I next travelled on a near enough brand new Wright Streetdeck from Oxford Bus Company. A Streetdeck is an integral double decker, which can be offered either with the traditional Gemini front or the new more angular design. The Streetdeck is powered by a Euro 6 Daimler engine, which feels considerably different to Volvo drivelines - which I still prefer. It feels very different to its Volvo based Gemini 3 counterpart, which I travelled on back in September. The Streetdeck feels a lot less sturdy and a lot cheaper than the Gemini 3. I do not know if a Streetdeck is cheaper than a Gemini 3, but I would hope it is.

One of a fleet of new Wright Streetdecks from Oxford Bus Company
As a direct comparison from my day in Oxford, the Alexander Dennis Enviro400MMC tops the Daimler powered Wright Streetdeck. That is something I have never thought I would say - I am a massive Wrightbus fan, even more so when it is a stuck on a Volvo chassis. However, between Wright Streetdeck and Wright Gemini 3 bodied Volvo, the latter wins. The Gemini 3 tops the older Gemini 2 - but neither, in my opinion, quite top the Alexander Dennis Enviro400MMC, though I am contemplating if I prefer the appearance of the Alexander Dennis competitor.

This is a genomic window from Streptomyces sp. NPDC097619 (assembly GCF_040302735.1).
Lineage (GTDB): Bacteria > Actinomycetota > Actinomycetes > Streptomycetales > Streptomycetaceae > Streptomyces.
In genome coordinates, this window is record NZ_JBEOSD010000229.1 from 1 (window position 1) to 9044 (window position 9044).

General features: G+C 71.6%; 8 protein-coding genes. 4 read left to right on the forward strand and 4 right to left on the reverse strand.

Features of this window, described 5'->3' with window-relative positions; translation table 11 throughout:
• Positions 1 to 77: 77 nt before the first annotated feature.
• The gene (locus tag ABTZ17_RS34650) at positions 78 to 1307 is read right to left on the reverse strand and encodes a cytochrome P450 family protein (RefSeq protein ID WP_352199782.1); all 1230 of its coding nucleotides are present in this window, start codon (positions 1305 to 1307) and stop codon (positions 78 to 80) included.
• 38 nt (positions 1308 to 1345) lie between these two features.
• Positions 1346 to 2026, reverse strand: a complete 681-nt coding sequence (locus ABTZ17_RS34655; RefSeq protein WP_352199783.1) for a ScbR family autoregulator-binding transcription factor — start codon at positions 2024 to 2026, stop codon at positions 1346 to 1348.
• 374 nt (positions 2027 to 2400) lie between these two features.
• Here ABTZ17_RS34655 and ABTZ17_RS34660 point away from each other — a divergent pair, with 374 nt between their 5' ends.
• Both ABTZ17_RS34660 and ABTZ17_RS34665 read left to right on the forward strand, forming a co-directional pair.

My other comparison for the day was between leather and moquette seats on long journeys, and there is a definite winner for me. To get to Oxford, the method of transport was a National Express 490 to London - run by leather seated Caetano Levante bodied Volvo B9R BF63ZSN from the Ambassador Travel fleet. It was rather nice, and the seats were comfortable - especially when I took into account that the journey into London took almost five hours thanks to Mr Boris Johnson choosing to simultaneously dig up almost every road in the capital. I then connected to a Plaxton Elite Interdeck bodied Volvo B11RT from Oxford Bus Company's X90 division. This has cloth seats with leather headrests, and by god were they comfortable. Not once on the hour and forty minute journey did you wiggle about trying to find a new position to stop your bum aching. The interdecks are fully wheelchair accessible, and definitely up there on the list of best coaches I have travelled on. Far from my opinions of the somewhat shaky Caetano Levante I had alighted just ten minutes before.

One of the stunning Plaxton Elite Interdecks in Oxford City Centre